By Theo Schall


How many doctors should have to sign off before a transgender person is allowed to get sex reassignment surgery? A newly published paper calls into question the ethics of the current protocol, which requires that transgender people obtain two separate referrals from mental health professionals. Unfortunately, the paper also argues for a strengthened use of another requirement – the so-called “real life test” – that’s long been criticized as ethically unsound.


Sex reassignment surgery poses a challenging ethical question in that it requires the removal of healthy tissue, is generally irreversible, and can impact fertility. Clinicians who must abide by the principle of non-maleficence often find it challenging to conceive of such procedures as anything other than harmful. What if patients change their minds later and come to regret irreversible surgical procedures? What if complications arise and patients are “unnecessarily” harmed? How can doctors distinguish transgender patients from the small minority of patients suffering from other conditions that present as gender dysphoria?



It’s worth noting that not every gender dysphoric person considers themselves transgender and not all transgender people want surgical interventions. Yet, when sex reassignment surgery is appropriate, studies have found that it has positive outcomes and is almost always seen as a benefit by people who undergo it. Ameliorating gender dysphoria, the often acutely painful feeling of mismatch between the sex one is assigned at birth and one’s internal gender identity, can positively impact depression and suicidality. When treating transgender patients who need surgery, compassionate clinicians ought to consider not just non-maleficence, but also beneficence. Sex reassignment surgery may have the potential to harm patients, but it also has potential to do them significant good.


Clinicians who care for transgender people work in a marginal area of medicine. For example, there have been no clinical trials of transgender hormone use, so protocols vary by location and even clinic-to-clinic. Thus, oversight and interdisciplinary collaboration are vital to ensuring safe and standardized pathways to care. The most commonly used Standards of Care, produced by the World Professional Association of Transgender Health (WPATH), recommend requiring one written opinion from a qualified mental health professional before transgender people can begin hormone treatment or undergo chest surgeries. In contrast, two referrals from qualified mental health professionals are recommended for below-the-belt surgeries. While these recommendations aren’t mandates, clinicians who follow them are more protected from legal or professional censure than those who choose not to.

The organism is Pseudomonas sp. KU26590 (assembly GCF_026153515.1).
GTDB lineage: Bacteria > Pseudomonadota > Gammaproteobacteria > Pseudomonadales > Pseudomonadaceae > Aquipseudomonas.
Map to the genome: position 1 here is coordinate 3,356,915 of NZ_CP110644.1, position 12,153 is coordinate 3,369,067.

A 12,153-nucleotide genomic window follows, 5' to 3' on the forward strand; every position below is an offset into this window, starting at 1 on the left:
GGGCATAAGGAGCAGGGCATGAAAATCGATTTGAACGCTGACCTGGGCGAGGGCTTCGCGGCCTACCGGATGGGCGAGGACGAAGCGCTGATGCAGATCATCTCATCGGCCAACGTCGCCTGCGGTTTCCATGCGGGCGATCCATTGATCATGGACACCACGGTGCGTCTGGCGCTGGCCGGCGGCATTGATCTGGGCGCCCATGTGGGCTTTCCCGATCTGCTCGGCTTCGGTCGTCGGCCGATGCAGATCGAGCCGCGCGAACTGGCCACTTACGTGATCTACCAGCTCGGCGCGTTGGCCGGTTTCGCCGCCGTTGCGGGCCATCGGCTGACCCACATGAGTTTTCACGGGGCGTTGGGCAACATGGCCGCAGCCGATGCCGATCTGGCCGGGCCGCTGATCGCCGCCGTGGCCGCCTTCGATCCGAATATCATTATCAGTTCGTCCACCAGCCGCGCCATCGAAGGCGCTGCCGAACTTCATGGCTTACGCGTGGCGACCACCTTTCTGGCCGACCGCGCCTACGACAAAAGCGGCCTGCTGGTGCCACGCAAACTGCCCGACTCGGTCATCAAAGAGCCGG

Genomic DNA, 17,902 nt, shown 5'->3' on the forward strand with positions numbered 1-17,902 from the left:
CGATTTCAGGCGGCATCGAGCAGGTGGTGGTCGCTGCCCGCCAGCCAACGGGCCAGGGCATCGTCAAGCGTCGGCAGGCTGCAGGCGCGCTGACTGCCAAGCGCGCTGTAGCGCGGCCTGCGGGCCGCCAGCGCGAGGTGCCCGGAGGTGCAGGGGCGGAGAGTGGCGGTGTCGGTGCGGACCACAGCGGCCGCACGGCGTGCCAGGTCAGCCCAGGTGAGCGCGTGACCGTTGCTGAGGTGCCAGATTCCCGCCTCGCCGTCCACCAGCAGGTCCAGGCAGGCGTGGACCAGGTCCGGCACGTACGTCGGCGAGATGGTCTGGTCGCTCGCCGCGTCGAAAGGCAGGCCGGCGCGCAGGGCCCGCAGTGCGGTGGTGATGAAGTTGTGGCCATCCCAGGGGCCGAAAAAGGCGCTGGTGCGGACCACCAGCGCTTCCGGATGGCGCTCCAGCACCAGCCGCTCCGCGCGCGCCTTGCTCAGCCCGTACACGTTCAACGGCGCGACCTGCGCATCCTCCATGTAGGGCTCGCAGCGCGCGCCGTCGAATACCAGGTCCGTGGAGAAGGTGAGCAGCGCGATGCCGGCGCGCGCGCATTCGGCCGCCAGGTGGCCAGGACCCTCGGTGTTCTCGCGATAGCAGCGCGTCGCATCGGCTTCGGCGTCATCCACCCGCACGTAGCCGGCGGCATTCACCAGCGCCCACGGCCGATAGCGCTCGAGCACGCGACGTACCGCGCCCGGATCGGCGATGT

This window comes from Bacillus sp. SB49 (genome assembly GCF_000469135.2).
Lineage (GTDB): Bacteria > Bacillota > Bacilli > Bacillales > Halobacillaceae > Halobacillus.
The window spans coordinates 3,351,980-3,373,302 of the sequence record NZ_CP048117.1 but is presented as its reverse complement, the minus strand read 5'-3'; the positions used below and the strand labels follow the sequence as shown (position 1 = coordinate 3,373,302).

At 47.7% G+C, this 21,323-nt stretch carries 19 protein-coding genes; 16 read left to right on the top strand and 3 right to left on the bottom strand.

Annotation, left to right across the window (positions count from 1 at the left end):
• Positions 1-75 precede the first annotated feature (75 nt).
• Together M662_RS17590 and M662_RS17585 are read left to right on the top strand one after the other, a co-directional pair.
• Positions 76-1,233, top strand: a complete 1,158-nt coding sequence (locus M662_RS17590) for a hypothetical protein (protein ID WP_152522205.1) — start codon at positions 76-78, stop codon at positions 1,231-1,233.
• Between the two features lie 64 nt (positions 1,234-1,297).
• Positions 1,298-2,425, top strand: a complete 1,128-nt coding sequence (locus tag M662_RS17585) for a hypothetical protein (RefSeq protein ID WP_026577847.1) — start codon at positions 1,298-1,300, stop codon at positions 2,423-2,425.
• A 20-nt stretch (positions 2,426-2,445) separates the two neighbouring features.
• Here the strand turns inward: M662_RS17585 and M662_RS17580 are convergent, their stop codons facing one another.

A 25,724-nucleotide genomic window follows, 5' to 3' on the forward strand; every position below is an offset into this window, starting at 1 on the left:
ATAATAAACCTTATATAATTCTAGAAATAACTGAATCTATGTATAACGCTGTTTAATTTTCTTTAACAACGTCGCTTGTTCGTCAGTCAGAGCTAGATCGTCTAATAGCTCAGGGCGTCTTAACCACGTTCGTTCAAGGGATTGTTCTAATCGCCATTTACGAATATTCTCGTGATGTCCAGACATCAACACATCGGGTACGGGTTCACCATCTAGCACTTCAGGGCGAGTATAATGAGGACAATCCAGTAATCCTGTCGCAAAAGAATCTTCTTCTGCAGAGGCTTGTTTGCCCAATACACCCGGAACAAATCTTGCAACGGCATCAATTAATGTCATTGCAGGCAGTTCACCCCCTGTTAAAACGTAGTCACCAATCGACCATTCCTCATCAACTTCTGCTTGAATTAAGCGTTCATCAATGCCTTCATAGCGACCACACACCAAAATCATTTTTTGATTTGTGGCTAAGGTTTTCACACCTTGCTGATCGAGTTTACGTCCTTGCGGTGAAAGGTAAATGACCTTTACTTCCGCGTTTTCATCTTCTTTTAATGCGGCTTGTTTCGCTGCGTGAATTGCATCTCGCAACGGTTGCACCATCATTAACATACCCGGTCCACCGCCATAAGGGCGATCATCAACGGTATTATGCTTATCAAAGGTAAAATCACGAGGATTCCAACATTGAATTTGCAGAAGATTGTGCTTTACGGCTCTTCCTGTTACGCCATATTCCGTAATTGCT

In their paper Yes and Yes Again: Are Standards of Care Which Require Two Referrals for Genital Reconstructive Surgery Ethical?, Bouman et al. question the value of the two-referral requirement. They argue that requiring two mental health referrals from all patients seeking sex reassignment surgery (rather than just those with complex or challenging diagnoses) is inappropriately burdensome and treats transgender patients unequally. Instead, the authors argue that the standard of care should be ongoing assessment and support from an interdisciplinary team – thereby eliminating the need for most patients to obtain multiple referrals. They appeal to WPATH’s advisory committee to consider their findings in the next revision of the Standards of Care.


There are a number of problems with these recommendations. Most obviously, the solution that Bouman et al. propose may be logistically impossible in many settings. The authors are a team from nations all over the world; it seems likely that many authors work in high-profile national gender identity clinics with diverse interdisciplinary staffs. Such clinics are rare. Many transgender patients live far from trans-competent clinicians, never mind specialist clinics, and may not have access to a team of caregivers.